Simply explained in geographical terms, D4 (short for ‘
More complex are the socioeconomics. The name itself has always been shorthand for ‘posh’ Dublin. Buoyed on by the roaring Celtic Tiger days (from the mid 1990s until 2007), D4 became ever more sought-after, known for being the place to be seen for those celebrating the boom times. In true Dubs fashion, this sometimes outrageously ostentatious and boorish behaviour was ripe for satire, particularly after the boom eventually went bust.
D4 is also the epicenter of the country’s most interesting new accent - a hybrid of mangled vowels and strangled phrases. There are fears that this accent - rapidly gaining ground throughout Ireland due to the magic of television - is overtaking regional lilts in favour of a transatlantic twang with ‘wanker’ overtones.
Not everyone living within D4 is so label-obsessed. Stereotypes and sour grapes aside, in reality this is a leafy, well-heeled area - highly desirable (and yes, quite pricey) as a residential address. It’s where national broadcaster RTÉ is based, and the home of the Merrion Centre, University College Dublin, the Aviva Stadium, Google’s European HQ and a number of foreign embassies to Ireland.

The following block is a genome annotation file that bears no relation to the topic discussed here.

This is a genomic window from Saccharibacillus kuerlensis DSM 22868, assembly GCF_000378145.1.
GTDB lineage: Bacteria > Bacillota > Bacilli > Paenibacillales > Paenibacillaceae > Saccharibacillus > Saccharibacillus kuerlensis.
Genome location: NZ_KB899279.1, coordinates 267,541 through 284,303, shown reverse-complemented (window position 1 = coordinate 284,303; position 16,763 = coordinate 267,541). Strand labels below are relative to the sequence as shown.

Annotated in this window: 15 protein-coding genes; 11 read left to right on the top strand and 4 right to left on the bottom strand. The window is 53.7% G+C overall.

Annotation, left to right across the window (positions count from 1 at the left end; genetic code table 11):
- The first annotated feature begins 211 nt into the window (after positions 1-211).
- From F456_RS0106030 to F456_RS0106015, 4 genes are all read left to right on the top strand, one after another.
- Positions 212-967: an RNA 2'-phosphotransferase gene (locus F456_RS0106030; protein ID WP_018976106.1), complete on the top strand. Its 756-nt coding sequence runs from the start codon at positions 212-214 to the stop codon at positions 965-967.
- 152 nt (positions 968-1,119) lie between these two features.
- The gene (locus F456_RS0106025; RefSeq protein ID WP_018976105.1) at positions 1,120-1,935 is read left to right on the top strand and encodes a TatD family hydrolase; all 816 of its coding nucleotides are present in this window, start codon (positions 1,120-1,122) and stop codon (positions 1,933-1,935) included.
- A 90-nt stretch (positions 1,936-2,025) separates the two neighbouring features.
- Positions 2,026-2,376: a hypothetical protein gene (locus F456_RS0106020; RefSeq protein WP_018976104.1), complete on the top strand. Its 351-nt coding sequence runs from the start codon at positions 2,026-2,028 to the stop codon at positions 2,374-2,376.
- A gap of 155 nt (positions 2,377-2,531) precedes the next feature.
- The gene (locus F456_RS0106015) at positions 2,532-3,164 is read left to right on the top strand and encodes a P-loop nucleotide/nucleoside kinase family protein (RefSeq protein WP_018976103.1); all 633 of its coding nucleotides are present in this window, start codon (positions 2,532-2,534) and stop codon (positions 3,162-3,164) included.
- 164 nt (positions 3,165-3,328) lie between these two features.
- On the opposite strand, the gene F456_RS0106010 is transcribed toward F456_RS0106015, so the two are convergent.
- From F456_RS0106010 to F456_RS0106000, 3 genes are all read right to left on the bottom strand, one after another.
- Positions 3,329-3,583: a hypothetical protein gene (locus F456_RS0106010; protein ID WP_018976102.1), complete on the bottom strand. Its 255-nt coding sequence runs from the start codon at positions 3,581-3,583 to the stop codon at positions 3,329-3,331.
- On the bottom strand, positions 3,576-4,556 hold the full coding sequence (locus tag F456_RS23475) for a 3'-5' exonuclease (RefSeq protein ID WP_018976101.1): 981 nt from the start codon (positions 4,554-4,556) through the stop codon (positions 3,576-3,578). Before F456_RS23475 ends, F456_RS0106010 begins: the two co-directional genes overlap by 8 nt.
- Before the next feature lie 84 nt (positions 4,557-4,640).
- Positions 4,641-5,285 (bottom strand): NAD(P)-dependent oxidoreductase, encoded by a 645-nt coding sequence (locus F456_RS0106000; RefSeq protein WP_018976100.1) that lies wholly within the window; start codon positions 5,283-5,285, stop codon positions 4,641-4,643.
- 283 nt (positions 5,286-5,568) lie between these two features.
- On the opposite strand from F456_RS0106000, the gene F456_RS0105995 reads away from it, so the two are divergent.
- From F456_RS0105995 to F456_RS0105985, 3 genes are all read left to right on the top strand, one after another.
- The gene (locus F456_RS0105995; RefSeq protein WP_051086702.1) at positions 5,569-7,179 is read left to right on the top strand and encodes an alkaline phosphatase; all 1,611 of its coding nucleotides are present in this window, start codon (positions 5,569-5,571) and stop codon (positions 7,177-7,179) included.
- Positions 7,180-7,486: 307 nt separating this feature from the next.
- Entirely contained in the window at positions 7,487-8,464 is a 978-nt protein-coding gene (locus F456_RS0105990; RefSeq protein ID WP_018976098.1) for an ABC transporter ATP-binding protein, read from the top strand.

This is also where the RDS (Royal Dublin Society) is located. 14 Irishmen joined forces in 1731 with the common aim of improving the economic condition of the country by promoting agriculture, arts, industry and science in Ireland. Over three centuries, this independent Society has kept its independence by utilising its premises and grounds to earn its keep and fund its activities. The RDS in Ballsbridge has become a major venue for exhibitions, conferences, equestrian events, sporting matches and concerts.
If you’ve got the budget, elegant Ballsbridge is also a fab place to stay (provided you don’t mind a half-hour walk or 10-minute bus ride into the city centre). There’s a plethora of upscale restaurants, trendy bars and options for luxury accommodation. Fancy a boutique hotel in a quieter part of the city? This will suit you down to the ground.
On sunny days, Sandymount Green is a pleasant spot for soaking up some rays or eating in any of the restaurants which surround it. And if you'd like to blow away the city-centre cobwebs, enjoy a stroll on Sandymount Strand. This is the most famous beach in Irish fiction - James Joyce based two scenes here in Ulysses. Apart from the literary interest, you'll be afforded an excellent view of the iconic Poolbeg Towers and a chance to gaze across at Howth Head.
Photos, from top to bottom: Aviva Stadium; Sandymount Green; Sandymount Strand (Poolbeg Towers); Sandymount Strand (View of Howth Head)